Friday, June 12, 2015

To Turn a Phrase

There are many famous lines by Shakespeare. I only know a few about him. The one that comes to mind is ... "He never struck a line. Would that he had struck a thousand."
Actors loved him because their part never got shortened or cut. For those who have to read/study his plays, they wish he'd condensed a bit.

I get it. My editor highlights lines in my work, saying, "You've already said that." Yes. But I phrased it two different ways and they are both so pretty. Can't I keep them both. (Alas, no). She points out, "This passage isn't really needed." Yes. But it has a nice flow, doesn't it?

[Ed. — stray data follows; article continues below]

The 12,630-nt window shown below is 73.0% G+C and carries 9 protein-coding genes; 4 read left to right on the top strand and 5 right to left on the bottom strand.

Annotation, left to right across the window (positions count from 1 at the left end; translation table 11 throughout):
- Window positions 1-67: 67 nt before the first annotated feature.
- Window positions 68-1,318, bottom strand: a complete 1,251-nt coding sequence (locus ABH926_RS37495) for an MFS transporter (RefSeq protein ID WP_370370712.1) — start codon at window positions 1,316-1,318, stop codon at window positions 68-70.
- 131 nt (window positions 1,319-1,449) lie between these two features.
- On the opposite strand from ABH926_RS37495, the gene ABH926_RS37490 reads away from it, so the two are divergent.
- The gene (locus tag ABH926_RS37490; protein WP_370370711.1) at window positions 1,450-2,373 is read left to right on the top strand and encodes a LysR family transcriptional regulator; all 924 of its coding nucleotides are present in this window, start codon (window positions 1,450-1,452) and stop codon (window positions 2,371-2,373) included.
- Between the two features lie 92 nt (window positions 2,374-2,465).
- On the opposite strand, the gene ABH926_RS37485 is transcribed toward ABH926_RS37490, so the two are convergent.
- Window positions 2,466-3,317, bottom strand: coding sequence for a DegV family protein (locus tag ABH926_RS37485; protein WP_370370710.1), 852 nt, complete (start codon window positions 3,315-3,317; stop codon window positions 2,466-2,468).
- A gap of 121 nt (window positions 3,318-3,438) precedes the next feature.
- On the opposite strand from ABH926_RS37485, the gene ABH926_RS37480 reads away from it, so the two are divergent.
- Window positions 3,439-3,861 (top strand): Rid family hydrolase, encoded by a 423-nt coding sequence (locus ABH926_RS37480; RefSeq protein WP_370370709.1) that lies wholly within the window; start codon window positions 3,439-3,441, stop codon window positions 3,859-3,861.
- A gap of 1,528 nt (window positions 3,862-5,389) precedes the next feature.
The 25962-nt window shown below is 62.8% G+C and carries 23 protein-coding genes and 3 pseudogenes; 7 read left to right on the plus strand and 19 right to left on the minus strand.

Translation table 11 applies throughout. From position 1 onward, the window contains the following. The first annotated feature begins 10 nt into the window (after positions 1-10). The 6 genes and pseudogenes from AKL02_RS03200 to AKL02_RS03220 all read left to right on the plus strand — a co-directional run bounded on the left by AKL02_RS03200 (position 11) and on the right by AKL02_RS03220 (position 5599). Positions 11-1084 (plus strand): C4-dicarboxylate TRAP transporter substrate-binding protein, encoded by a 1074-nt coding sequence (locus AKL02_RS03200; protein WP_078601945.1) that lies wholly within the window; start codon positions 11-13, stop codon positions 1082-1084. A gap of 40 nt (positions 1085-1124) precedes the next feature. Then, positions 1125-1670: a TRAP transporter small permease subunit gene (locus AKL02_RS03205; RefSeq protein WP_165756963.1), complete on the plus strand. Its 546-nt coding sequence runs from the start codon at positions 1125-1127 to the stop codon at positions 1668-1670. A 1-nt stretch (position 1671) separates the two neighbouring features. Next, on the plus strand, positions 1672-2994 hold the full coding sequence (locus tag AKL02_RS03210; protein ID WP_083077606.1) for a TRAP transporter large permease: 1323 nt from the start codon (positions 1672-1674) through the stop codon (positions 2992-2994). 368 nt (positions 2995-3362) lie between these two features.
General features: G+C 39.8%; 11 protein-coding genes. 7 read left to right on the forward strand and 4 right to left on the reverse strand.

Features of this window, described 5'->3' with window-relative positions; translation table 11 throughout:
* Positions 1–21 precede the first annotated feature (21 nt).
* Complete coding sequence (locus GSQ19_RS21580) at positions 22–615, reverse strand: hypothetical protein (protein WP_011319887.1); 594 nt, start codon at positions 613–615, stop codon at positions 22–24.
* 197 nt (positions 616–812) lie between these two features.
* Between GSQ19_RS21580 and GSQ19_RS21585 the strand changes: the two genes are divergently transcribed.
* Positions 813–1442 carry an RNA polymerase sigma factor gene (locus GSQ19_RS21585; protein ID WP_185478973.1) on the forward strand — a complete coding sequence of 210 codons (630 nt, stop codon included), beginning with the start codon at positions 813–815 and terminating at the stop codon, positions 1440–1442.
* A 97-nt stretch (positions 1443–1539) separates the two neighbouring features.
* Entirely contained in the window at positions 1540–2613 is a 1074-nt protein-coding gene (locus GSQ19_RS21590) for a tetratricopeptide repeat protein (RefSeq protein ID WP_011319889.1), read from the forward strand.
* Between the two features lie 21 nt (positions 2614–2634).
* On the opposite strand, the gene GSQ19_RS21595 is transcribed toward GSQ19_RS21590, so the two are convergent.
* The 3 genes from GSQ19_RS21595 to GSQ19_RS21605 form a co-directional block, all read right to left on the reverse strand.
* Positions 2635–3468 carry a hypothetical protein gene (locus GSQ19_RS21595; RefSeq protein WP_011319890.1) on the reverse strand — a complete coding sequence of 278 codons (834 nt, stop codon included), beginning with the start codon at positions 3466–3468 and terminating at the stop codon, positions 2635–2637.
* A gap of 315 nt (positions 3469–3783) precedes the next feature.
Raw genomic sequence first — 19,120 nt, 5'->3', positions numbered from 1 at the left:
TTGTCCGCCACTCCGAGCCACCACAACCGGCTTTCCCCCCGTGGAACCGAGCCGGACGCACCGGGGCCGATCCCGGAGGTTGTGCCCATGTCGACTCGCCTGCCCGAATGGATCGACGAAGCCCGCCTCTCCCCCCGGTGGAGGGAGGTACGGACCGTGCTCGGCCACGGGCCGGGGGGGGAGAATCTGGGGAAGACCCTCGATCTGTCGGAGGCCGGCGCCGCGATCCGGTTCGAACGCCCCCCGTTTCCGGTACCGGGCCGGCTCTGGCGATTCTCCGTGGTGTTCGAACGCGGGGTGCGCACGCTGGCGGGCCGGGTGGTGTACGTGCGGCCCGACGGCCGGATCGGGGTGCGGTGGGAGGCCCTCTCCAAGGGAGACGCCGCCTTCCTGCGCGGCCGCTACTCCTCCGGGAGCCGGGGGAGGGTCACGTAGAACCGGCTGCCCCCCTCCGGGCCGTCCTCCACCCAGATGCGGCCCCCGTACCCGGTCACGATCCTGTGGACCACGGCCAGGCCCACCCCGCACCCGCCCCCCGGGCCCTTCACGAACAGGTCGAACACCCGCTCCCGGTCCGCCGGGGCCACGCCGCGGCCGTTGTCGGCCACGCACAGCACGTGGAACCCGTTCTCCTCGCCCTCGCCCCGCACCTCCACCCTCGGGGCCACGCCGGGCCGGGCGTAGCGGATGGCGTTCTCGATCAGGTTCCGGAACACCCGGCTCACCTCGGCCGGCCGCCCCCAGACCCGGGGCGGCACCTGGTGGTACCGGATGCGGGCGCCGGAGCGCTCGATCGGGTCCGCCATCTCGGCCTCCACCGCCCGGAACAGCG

Editing is hard, not just because it is painstaking and WAY less fun that creating the original text, but because I'm forced to purge. Just because I've fallen in love with a certain phrasing, doesn't mean it is vital to the story. It may affect pacing in a negative way.

Sigh. I understand. Still, I mourn some of my well-crafted descriptions and skilled phrases. Bye-bye.


Jenna Butrenchuk Greene

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2 comments:

Julie Eberhart Painter said...

Stephen King says in his ON WRITING book, "Kill your darlings." He is right. Pick the best one and let the others go.

January Bain said...

Good advice, Julie!